Zesa Holdings Limited has lost 30% of its electricity sales units per kilowatt-hour in the past four years as a result of limited capacity generation that has forced the power utility to embark on widespread load shedding, an official has said.
The decline in power generation comes at a time when 11 new players have been licensed but are yet to commence operations.
In a presentation at the just-ended Zimbabwe National Chamber of Commerce annual congress held in Nyanga, Zesa CEO Josh Chifamba said sales per kilowatt-hour had declined from 11 billion units of to 8, 5 billion units of electricity.
“We have lost 2,5 billion units of electricity in sales because there is not enough capacity to meet demand,” he said.
He said the challenges being faced by the power utility include vandalism, huge amounts of money owed by customers and the lowest tariffs in the Southern African region.
The power company is owed $450 million by its customers countrywide while the company’s annual turnover is estimated at $600 million.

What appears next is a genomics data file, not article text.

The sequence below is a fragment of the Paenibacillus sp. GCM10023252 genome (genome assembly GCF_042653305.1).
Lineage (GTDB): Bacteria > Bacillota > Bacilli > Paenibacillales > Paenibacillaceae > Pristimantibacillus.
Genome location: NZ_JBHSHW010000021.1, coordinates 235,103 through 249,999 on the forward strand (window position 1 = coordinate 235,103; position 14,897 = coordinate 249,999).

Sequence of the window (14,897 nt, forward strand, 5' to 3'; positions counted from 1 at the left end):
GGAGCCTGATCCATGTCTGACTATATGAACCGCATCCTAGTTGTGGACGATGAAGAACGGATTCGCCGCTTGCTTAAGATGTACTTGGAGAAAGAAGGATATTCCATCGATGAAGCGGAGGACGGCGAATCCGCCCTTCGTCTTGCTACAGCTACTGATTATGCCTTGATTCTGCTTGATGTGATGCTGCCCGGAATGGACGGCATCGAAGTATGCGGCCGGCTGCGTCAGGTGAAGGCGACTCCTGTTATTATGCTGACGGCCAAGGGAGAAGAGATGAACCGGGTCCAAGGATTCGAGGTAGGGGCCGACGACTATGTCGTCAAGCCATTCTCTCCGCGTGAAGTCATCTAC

“Companies are the major debtors to the utility holding 52% of the amount owed while the government and domestic consumers owe 10% and 38% respectively,” said Chifamba.
Chifamba said the power company lost $1,6 million through vandalism in the month of April while it required to replace 80% of its power transformers and 50% of its substations.
He added that small thermal stations in Harare were now producing between 20 to 40-megawatts.
Meanwhile, Chifamba said despite 11 companies having been licensed by the Zimbabwe Electricity Regulatory Authority the licences were still idle as nothing had been done on the ground.
He called on the government to revise the tariff structure if it is to attract investors in the sector.
The chief executive officer said the country’s tariffs were the lowest in the region at 7,5c per kilowatt-hour.
“The tariffs here will not reward any investor, the price has to go up.”